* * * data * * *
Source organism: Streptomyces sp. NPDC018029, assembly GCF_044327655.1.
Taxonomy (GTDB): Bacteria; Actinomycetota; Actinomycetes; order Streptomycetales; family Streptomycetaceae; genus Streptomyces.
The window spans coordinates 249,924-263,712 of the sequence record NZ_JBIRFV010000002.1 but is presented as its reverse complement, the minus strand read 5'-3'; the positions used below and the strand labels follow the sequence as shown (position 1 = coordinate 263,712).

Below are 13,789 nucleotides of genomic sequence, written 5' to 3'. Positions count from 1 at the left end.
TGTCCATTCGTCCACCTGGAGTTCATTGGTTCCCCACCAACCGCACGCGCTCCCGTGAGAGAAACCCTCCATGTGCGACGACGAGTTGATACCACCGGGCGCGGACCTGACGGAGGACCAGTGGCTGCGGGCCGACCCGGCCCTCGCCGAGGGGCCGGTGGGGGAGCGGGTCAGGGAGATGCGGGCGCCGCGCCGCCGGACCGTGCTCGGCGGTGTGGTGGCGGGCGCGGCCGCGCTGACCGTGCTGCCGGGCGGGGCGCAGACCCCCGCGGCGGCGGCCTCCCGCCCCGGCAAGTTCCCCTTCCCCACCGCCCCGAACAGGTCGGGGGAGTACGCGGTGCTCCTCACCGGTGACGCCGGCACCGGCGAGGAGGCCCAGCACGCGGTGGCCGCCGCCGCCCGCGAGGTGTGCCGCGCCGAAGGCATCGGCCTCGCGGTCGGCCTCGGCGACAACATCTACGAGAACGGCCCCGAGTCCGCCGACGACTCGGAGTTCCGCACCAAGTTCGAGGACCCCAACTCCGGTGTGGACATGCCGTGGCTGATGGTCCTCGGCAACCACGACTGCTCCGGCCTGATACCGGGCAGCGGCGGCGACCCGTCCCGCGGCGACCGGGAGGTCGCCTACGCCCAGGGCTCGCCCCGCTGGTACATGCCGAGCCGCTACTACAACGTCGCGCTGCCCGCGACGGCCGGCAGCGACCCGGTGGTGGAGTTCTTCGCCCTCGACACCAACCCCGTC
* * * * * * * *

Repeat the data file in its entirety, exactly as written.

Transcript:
Source organism: Streptomyces sp. NPDC018029, assembly GCF_044327655.1.
Taxonomy (GTDB): Bacteria; Actinomycetota; Actinomycetes; order Streptomycetales; family Streptomycetaceae; genus Streptomyces.
The window spans coordinates 249,924-263,712 of the sequence record NZ_JBIRFV010000002.1 but is presented as its reverse complement, the minus strand read 5'-3'; the positions used below and the strand labels follow the sequence as shown (position 1 = coordinate 263,712).

Below are 13,789 nucleotides of genomic sequence, written 5' to 3'. Positions count from 1 at the left end.
TGTCCATTCGTCCACCTGGAGTTCATTGGTTCCCCACCAACCGCACGCGCTCCCGTGAGAGAAACCCTCCATGTGCGACGACGAGTTGATACCACCGGGCGCGGACCTGACGGAGGACCAGTGGCTGCGGGCCGACCCGGCCCTCGCCGAGGGGCCGGTGGGGGAGCGGGTCAGGGAGATGCGGGCGCCGCGCCGCCGGACCGTGCTCGGCGGTGTGGTGGCGGGCGCGGCCGCGCTGACCGTGCTGCCGGGCGGGGCGCAGACCCCCGCGGCGGCGGCCTCCCGCCCCGGCAAGTTCCCCTTCCCCACCGCCCCGAACAGGTCGGGGGAGTACGCGGTGCTCCTCACCGGTGACGCCGGCACCGGCGAGGAGGCCCAGCACGCGGTGGCCGCCGCCGCCCGCGAGGTGTGCCGCGCCGAAGGCATCGGCCTCGCGGTCGGCCTCGGCGACAACATCTACGAGAACGGCCCCGAGTCCGCCGACGACTCGGAGTTCCGCACCAAGTTCGAGGACCCCAACTCCGGTGTGGACATGCCGTGGCTGATGGTCCTCGGCAACCACGACTGCTCCGGCCTGATACCGGGCAGCGGCGGCGACCCGTCCCGCGGCGACCGGGAGGTCGCCTACGCCCAGGGCTCGCCCCGCTGGTACATGCCGAGCCGCTACTACAACGTCGCGCTGCCCGCGACGGCCGGCAGCGACCCGGTGGTGGAGTTCTTCGCCCTCGACACCAACCCCGTC